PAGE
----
By Senator John Thune
Over the past several years, the growing pine beetle epidemic has devastated parts of South Dakota's landscape, including the Black Hills National Forest (BHNF). This epidemic has not only ravaged our countryside, but it has led to economic loss for the entire state and created unsafe conditions for residents and tourists.
In recent months, I have continued to flag this growing problem through my seat on the Senate Agriculture Committee, which has jurisdiction over the U.S. Forest Service. On February 15, 2012, I questioned the U.S. Department of Agriculture Secretary, Tom Vilsack, at a Senate Agriculture Committee hearing about mountain pine beetle control efforts by the Forest Service. Following that hearing, I met with Lawrence County officials and timber industry representatives in Spearfish regarding their cooperative agreement with the Forest Service.
Last month, the Forest Service made an additional $1 million available to fight pine beetles in the BHNF in response to a request from the South Dakota Congressional delegation on November 14, 2011.
On March 12th, I-along with Senators Tim Johnson (D-S.D.) and Mike Enzi (R-Wyo.)-met with Forest Service Chief Tom Tidwell to discuss ongoing efforts to fight the pine beetle infestation in the BHNF.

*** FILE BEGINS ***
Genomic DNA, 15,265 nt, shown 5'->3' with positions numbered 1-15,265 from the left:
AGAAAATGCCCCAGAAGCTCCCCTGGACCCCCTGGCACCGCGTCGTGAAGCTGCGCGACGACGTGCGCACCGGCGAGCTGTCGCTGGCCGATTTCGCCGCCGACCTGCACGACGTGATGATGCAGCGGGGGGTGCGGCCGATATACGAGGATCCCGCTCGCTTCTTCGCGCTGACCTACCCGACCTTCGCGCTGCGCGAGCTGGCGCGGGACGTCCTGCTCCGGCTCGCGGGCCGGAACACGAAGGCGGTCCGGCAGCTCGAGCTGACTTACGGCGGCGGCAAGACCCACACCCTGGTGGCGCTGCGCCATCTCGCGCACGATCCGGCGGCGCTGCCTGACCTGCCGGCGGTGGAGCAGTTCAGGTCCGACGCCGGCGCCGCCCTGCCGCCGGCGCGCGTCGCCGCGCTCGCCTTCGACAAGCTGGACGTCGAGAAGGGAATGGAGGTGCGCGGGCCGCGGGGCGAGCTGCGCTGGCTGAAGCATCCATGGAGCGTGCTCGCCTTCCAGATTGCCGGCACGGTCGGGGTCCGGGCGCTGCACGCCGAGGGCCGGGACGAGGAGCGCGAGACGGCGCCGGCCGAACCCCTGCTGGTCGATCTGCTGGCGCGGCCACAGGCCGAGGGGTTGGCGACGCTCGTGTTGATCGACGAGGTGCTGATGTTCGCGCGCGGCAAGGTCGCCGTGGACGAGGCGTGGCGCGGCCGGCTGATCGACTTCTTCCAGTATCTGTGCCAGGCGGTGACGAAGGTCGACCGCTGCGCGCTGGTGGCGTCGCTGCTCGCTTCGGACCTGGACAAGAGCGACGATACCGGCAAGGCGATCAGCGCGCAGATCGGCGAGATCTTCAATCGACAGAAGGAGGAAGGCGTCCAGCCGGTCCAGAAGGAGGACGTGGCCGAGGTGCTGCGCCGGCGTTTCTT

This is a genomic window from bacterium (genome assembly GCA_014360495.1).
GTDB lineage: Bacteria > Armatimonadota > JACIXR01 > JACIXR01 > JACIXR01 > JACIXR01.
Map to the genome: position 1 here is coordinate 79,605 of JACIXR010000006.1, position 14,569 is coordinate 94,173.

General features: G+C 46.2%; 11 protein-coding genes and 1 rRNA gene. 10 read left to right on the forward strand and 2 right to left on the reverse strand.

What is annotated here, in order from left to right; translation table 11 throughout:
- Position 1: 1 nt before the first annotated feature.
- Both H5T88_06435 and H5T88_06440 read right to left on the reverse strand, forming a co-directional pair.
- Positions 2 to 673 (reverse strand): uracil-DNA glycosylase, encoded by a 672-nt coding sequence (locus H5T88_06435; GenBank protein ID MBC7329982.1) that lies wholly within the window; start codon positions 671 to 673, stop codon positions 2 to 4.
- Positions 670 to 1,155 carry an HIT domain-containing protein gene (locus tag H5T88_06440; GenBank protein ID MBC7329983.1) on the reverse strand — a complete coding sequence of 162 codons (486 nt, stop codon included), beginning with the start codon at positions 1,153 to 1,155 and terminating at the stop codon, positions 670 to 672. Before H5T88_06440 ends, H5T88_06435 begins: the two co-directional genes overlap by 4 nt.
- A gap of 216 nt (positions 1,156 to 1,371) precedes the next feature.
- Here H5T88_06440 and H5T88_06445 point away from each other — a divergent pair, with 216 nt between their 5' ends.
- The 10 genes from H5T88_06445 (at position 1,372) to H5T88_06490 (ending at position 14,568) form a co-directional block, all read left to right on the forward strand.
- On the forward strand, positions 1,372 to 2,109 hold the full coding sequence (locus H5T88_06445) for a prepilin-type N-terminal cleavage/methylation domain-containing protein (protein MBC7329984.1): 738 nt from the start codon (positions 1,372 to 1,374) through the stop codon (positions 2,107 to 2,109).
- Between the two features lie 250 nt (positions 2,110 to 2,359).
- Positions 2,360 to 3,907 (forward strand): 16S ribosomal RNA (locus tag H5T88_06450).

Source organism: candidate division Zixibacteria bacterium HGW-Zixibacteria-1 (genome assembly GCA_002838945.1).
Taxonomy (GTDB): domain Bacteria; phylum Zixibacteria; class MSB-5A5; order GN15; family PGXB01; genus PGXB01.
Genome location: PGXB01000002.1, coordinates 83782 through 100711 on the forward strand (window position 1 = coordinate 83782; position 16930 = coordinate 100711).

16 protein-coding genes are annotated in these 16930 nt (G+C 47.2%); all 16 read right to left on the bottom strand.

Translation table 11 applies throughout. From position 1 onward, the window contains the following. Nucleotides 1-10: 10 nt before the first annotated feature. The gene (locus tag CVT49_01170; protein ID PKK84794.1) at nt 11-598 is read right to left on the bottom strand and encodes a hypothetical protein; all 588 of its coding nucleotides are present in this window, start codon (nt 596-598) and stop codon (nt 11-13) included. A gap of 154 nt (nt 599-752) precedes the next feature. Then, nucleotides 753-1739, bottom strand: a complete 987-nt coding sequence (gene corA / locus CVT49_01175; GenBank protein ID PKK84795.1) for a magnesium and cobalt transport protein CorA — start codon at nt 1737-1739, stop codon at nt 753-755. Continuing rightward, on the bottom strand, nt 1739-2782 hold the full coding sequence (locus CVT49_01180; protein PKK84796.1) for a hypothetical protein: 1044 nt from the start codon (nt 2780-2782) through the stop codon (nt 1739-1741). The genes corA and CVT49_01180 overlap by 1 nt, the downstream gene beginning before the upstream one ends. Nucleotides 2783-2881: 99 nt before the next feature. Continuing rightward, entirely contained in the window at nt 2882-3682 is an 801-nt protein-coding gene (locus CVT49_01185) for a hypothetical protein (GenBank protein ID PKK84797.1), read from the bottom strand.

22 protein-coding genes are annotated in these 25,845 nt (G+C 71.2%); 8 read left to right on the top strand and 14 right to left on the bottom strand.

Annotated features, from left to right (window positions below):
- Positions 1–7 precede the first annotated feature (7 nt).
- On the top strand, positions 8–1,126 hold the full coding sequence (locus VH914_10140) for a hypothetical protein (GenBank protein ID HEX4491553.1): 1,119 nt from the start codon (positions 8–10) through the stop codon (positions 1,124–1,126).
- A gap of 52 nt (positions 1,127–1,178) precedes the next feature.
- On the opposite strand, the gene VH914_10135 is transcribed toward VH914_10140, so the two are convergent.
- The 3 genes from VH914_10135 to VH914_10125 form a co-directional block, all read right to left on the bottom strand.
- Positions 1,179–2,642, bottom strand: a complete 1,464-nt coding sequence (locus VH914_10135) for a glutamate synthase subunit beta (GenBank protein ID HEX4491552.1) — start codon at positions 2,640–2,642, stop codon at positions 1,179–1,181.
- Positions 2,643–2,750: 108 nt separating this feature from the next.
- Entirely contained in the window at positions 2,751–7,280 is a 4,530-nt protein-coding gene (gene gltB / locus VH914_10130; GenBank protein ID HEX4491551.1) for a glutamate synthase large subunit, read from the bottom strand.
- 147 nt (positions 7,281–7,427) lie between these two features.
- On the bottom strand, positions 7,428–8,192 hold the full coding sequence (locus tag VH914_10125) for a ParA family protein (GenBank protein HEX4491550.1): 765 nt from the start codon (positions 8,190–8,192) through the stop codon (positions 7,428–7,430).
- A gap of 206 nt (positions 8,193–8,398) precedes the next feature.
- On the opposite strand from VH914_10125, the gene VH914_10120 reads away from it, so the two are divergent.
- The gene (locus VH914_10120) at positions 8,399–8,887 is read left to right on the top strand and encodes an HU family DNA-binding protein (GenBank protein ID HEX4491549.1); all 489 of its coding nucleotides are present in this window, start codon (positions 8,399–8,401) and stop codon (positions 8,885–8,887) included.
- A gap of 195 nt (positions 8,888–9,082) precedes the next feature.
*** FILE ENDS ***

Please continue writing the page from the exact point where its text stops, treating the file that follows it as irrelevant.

In an effort to more effectively combat this ever-increasing problem in the BHNF, I introduced the National Forest Emergency Response Act (S. 2277) in the Senate on March 29, 2012. Representative Kristi Noem (R-S.D.) introduced identical legislation on the same day in the House of Representative. Our legislation would require the Secretary of Agriculture to more quickly respond to the extreme fire hazard and unsafe conditions in national forests that have deteriorated to dangerous levels due to pine beetle infestation, disease, drought, and fire risk, which would benefit local stakeholders.
Specifically, the National Forest Emergency Response Act would authorize the "Emergency Circumstances" designation under the Healthy Forest Restoration Act of 2003. My bill would also enable the Forest Service to make and implement critical forest management decisions related to pine beetle infestations and other disaster conditions much more quickly than currently allowed. The Secretary of Agriculture would be required to designate at least one national forest in each state within 60 days.
Because the Agriculture Committee is scheduled to act on the Farm Bill in the next few weeks, I have worked closely with the Committee Chairwoman Debbie Stabenow (D-Mich.) and other members of the Committee who have national forest land in their states to have language from the National Forest Emergency Response Act included in the Farm Bill. The Chairwoman has assured me that my legislation will be included in the Forestry Title of the Senate Farm Bill.
I will continue to press ahead until this common-sense legislation passes both chambers to provide the Forest Service and our state with much needed reforms to more efficiently battle the pine beetle epidemic.